Brooklyn's poly housing project: video doc looks at how it's turned out
Remember Leon Feingold's poly-friendly redevelopment of an apartment building in Brooklyn last year that made runaway news across New York?
Bushwick filmmaker Brian Vines, of BRIC-TV, just released a video documentary on the people now filling Hacienda Villa and how this idea has worked out. Spoiler: mighty well, thank you.
It's in two parts (12 minutes total):
This afternoon The Gothamist put up a short article about the documentary, with pix. Excerpts:
Step Inside This Bushwick Polyamory House
What is there to say about this BRIC TV video on Bushwick's polyamory house that wasn't already said with lingering shots of curved faucets and supple hands wrapped around goblets of wine?
"What's the garbage situation?" the embedded reporter asks the group, comprised of comely 30-somethings all lounging on a mattress covered in fake (?) furs. It's collected on Monday, Wednesday and Friday, but look! Poly houses: They're just like us.
"I thought it was going to be like a bad MTV reality show," says housemate Deniz Akyurek, who said he first became acquainted with the place as a subletter. "It was better than any roommate situation I've ever been with."
The buried lede is that the inhabitants of the home — called Hacienda Villa — don't actually sleep with each other, which actually makes perfect sense and shame on us (fine, me) for making the snap judgment that "polyamorous" is just a euphemism for "relentless sex parade." The Bushwick abode is simply a community of people who practice non-monogamous relationships, within whatever context that fits into their particular lives.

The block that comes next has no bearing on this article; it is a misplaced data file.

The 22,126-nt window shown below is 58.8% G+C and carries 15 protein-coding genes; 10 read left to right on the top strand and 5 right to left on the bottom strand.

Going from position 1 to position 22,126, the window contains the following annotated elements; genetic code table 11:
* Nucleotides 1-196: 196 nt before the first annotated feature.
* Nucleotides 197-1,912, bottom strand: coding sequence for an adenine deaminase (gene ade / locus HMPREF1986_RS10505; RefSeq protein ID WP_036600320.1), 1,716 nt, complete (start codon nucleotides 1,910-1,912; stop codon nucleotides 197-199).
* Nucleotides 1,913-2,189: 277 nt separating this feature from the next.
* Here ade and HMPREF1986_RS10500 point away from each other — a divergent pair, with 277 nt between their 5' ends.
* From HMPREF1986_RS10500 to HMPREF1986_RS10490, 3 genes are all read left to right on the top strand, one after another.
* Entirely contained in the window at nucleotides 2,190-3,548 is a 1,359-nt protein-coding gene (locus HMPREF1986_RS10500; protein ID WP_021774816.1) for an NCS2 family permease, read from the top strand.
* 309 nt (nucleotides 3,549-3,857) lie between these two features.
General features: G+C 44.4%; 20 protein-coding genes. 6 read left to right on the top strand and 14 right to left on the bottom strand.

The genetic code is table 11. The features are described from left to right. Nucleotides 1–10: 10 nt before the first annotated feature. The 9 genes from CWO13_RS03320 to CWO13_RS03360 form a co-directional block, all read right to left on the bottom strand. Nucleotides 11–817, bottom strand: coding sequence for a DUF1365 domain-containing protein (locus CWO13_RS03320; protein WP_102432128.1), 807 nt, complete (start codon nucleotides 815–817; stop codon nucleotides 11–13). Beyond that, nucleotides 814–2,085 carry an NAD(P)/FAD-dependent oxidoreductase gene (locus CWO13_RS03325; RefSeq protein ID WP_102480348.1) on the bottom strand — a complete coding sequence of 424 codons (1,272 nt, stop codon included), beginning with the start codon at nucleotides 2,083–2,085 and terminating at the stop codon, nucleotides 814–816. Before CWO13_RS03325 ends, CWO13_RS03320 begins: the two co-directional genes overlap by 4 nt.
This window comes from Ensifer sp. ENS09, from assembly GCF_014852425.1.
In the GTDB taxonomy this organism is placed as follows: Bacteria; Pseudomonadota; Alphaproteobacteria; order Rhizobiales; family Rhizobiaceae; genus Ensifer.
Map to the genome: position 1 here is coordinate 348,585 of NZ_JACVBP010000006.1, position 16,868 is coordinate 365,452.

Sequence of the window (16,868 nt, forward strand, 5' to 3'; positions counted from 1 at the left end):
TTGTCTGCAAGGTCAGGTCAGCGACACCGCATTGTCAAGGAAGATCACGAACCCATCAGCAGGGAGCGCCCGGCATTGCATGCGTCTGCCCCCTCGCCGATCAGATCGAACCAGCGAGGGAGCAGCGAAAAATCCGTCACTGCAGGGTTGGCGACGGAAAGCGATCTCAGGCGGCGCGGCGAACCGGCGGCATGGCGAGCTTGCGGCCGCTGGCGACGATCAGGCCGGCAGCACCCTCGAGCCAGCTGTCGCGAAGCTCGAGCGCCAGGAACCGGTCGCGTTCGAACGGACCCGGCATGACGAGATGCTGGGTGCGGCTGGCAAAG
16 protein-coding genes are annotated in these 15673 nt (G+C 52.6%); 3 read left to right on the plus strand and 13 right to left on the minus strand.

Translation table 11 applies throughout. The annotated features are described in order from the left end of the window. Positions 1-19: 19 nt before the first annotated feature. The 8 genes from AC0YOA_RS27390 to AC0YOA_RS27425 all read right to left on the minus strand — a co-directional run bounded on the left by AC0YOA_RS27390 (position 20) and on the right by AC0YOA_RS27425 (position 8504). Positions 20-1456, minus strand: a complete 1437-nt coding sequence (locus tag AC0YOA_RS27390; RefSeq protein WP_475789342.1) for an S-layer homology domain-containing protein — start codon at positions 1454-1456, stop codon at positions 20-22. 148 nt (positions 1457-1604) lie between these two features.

...In all seriousness, everyone seems very sane and well-adjusted and happy. Who knew that anything so positive could exist in rat-infested Bushwick?
And since it's Friday, ditch your spreadsheet and give in to the allure of the Casual Sex Project. It's all you get for now: Hacienda Villa is full and has a waiting list.
The backstory is that a creative developer gutted an old building and rebuilt the interior to a more communal plan with polyfolks in mind. The private spaces are small but spiffy, the community spaces are large, and residents select new members from applicants. I haven't learned the economics of the project, but if it filled immediately and has a waiting list even when priced to make a New York profit, it must be a financial success.
So will the Hacienda Villa model spread? There must be a hundred thousand people in New York pining to live like this.